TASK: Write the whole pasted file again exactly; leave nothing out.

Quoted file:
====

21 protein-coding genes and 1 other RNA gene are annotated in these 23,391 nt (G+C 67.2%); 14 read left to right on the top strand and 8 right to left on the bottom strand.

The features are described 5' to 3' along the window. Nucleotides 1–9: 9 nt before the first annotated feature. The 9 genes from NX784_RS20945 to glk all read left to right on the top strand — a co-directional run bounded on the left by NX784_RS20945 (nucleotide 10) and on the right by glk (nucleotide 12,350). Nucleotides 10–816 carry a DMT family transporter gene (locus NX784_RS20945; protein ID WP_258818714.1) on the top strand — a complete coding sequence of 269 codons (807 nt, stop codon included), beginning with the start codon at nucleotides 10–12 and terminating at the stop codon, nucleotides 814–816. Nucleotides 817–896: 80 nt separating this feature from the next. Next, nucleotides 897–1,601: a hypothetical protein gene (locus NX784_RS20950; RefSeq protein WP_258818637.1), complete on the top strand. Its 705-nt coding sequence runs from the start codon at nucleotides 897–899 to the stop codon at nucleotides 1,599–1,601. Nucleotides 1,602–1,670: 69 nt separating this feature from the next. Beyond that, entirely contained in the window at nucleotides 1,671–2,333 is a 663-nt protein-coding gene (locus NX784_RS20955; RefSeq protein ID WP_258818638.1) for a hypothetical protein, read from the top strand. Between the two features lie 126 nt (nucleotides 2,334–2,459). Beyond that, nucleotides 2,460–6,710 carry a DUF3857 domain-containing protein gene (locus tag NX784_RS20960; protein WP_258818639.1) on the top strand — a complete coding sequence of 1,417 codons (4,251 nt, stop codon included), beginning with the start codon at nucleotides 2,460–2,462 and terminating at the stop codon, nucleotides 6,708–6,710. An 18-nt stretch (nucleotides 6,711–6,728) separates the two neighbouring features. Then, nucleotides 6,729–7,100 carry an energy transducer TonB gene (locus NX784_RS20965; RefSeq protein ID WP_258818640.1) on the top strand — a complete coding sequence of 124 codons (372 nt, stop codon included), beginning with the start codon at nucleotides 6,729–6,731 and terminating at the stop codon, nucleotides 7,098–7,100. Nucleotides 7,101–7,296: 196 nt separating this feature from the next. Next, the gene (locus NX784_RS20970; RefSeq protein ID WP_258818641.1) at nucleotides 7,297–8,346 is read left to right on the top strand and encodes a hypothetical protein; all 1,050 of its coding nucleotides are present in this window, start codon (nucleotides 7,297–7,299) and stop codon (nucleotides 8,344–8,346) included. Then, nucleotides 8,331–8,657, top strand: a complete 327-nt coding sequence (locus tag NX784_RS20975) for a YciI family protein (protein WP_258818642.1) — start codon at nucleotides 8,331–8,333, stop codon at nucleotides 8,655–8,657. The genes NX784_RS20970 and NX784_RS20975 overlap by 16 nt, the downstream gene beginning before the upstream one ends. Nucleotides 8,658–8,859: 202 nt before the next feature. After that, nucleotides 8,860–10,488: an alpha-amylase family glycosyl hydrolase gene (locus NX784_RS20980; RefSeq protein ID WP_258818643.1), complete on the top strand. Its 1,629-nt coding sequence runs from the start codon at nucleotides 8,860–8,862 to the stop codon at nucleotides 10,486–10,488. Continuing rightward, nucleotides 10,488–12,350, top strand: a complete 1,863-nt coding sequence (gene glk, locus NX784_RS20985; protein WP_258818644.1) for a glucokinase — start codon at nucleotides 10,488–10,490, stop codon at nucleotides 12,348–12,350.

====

21 protein-coding genes and 1 other RNA gene are annotated in these 23,391 nt (G+C 67.2%); 14 read left to right on the top strand and 8 right to left on the bottom strand.

The features are described 5' to 3' along the window. Nucleotides 1–9: 9 nt before the first annotated feature. The 9 genes from NX784_RS20945 to glk all read left to right on the top strand — a co-directional run bounded on the left by NX784_RS20945 (nucleotide 10) and on the right by glk (nucleotide 12,350). Nucleotides 10–816 carry a DMT family transporter gene (locus NX784_RS20945; protein ID WP_258818714.1) on the top strand — a complete coding sequence of 269 codons (807 nt, stop codon included), beginning with the start codon at nucleotides 10–12 and terminating at the stop codon, nucleotides 814–816. Nucleotides 817–896: 80 nt separating this feature from the next. Next, nucleotides 897–1,601: a hypothetical protein gene (locus NX784_RS20950; RefSeq protein WP_258818637.1), complete on the top strand. Its 705-nt coding sequence runs from the start codon at nucleotides 897–899 to the stop codon at nucleotides 1,599–1,601. Nucleotides 1,602–1,670: 69 nt separating this feature from the next. Beyond that, entirely contained in the window at nucleotides 1,671–2,333 is a 663-nt protein-coding gene (locus NX784_RS20955; RefSeq protein ID WP_258818638.1) for a hypothetical protein, read from the top strand. Between the two features lie 126 nt (nucleotides 2,334–2,459). Beyond that, nucleotides 2,460–6,710 carry a DUF3857 domain-containing protein gene (locus tag NX784_RS20960; protein WP_258818639.1) on the top strand — a complete coding sequence of 1,417 codons (4,251 nt, stop codon included), beginning with the start codon at nucleotides 2,460–2,462 and terminating at the stop codon, nucleotides 6,708–6,710. An 18-nt stretch (nucleotides 6,711–6,728) separates the two neighbouring features. Then, nucleotides 6,729–7,100 carry an energy transducer TonB gene (locus NX784_RS20965; RefSeq protein ID WP_258818640.1) on the top strand — a complete coding sequence of 124 codons (372 nt, stop codon included), beginning with the start codon at nucleotides 6,729–6,731 and terminating at the stop codon, nucleotides 7,098–7,100. Nucleotides 7,101–7,296: 196 nt separating this feature from the next. Next, the gene (locus NX784_RS20970; RefSeq protein ID WP_258818641.1) at nucleotides 7,297–8,346 is read left to right on the top strand and encodes a hypothetical protein; all 1,050 of its coding nucleotides are present in this window, start codon (nucleotides 7,297–7,299) and stop codon (nucleotides 8,344–8,346) included. Then, nucleotides 8,331–8,657, top strand: a complete 327-nt coding sequence (locus tag NX784_RS20975) for a YciI family protein (protein WP_258818642.1) — start codon at nucleotides 8,331–8,333, stop codon at nucleotides 8,655–8,657. The genes NX784_RS20970 and NX784_RS20975 overlap by 16 nt, the downstream gene beginning before the upstream one ends. Nucleotides 8,658–8,859: 202 nt before the next feature. After that, nucleotides 8,860–10,488: an alpha-amylase family glycosyl hydrolase gene (locus NX784_RS20980; RefSeq protein ID WP_258818643.1), complete on the top strand. Its 1,629-nt coding sequence runs from the start codon at nucleotides 8,860–8,862 to the stop codon at nucleotides 10,486–10,488. Continuing rightward, nucleotides 10,488–12,350, top strand: a complete 1,863-nt coding sequence (gene glk, locus NX784_RS20985; protein WP_258818644.1) for a glucokinase — start codon at nucleotides 10,488–10,490, stop codon at nucleotides 12,348–12,350.